The SJs resulting from the recombination of the ADV2 and ADV8 genes with AJ61, AJ58, AJ57 and AJ56 were amplified from C57BL/6 mouse thymocyte DNA. The undigested and ApaL1-digested PCR products were subsequently analyzed by migration on an agarose gel, followed by revelation by blotting and hybridization with radiolabeled probes specific for the AJ regions. For all the ADV-AJ combinations tested, a significant fraction of the PCR products was resistant to ApaL1 restriction. This resistance indicates that some signal junctions are modified and do not consist of a simple joining of the RSSs.
The potential involvement of TdT in the generation of the signal junctions resistant to ApaL1 restriction (SJ ApaL1-R) was analyzed by carrying out the same, experiments using DNA from TdT-deficient thymocytes. This revealed clearly that, in the absence of TdT expression, the SJ ApaL1-R are virtually nonexistent, for all the combinations tested (FIG. 5).
Similar results were obtained by analyzing the SJS produced after the rearrangement of ADV1, ADV20 and ADV6 with the same AJ genes. The SJ modification therefore occurs during the rearrangement of at least 5 of the 21 ADV gene families located in the ADV/DV region 5' of δRec-1.
These results show that (i) the ADV-AJ signal junctions exhibit a junctional diversity, and (ii) this diversity results almost completely from the addition of N nucleotides by TdT.
2.B.2. Quantification and Structure of the Modified Signal Junctions
In order to accurately determine the percentage of modified signal junctions, the ADV2/AJ signal junctions were amplified from wild-type thymocyte DNA and cloned, in such a way that each SJ can be analyzed independently by ApaL1 digestion of the corresponding recombinant plasma. As shown in table 3 below, the frequency of the SJ ApaL1-R ranges from 9.7% for ADV2/AJ58 to 39.1% for ADV2/AJ61, with an average of 33.6%. Thus, a significant fraction of the ADV2/AJ SJs are modified, even if the frequency of the modifications appears to vary slightly according to the AJ gene rearranged.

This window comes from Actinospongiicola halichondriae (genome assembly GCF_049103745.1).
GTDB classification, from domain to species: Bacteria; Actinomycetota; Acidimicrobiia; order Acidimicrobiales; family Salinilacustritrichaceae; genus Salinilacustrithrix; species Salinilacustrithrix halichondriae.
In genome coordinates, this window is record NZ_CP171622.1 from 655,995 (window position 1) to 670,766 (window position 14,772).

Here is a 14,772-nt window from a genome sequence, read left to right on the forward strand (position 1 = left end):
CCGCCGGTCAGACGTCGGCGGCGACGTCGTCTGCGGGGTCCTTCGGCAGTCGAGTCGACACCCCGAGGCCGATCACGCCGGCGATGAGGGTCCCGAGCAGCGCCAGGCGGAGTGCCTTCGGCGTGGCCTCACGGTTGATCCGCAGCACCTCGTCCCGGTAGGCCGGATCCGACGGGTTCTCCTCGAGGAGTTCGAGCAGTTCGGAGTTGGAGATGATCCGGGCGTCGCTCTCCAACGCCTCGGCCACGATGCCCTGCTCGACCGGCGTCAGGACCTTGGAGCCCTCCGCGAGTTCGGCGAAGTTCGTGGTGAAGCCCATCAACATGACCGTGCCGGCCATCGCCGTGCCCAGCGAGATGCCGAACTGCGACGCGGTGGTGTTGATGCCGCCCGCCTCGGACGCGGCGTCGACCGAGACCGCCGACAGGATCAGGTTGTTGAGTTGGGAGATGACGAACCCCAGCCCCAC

TABLE-US-00008 TABLE 3 analysis of the signal junctions produced during the rearrangement of the TCRA genes in mice Unique Frequency SJ ApaL1-S ApaL1-R sequences R*/(R* + with (S) ApaL1-R sequenced (R*) S) N/Seq deletion ADV2- 14 11 9 9 39.1% 3.1 1 AJ61 ADV2- 28 4 4 3 9.7% 1.7 0 AJ58 ADV2- 25 6 6 6 19.3% 2.5 0 AJ57 ADV2- 35 18 17 16 31.4% 3.1 0 AJ56 Total 67 39 36 34 33.6 2.6 1
The majority of these SJ ApaL1-R were sequenced in order to precisely identify the nature of the modifications. These modifications consisted essentially of the addition of N nucleotides. It was found that these sequences contained between 1 and 7 nucleotides without support on a template, with an average of 2.8 per sequence. These additions of N nucleotides correspond mainly to the nucleotides of G and C, which together represent more than 70% of the bases added (FIG. 6). This constitutes a typical bias of the TdT activity. Apart from two exceptions, the ApaL1-resistant ADV2/AJ SJs were unique, thereby indicating that the repertoire of the modified SJs exhibits great diversity.
It is important to note that an ADV2/AJ57 SJ into which 4 N nucleotides have been inserted also shows a deletion of 3 bases of the ADV2 heptamer, thereby suggesting that a loss of nucleotides from the RSS ends can contribute to the SJ diversity. This observation led the inventors to examine the structure of the SJs in the absence of TdT expression. ADV2/AJ56 SJs amplified from TdT-deficient mice were cloned, and the recombinant plasmids obtained were analyzed. The frequency of the ApaL1-R plasmids was found to be 2.7% (2 out of 74). In one of these sequences, nucleotides had been deleted from the two signals carried on ADV2 and AJ56 (1 and 3 nucleotides, respectively). In the other, 4 bases had been deleted from the AJ56 heptamer, whereas the signal on ADV2 is complete. This junction also contains an additional nucleotide (FIG. 6, last lines).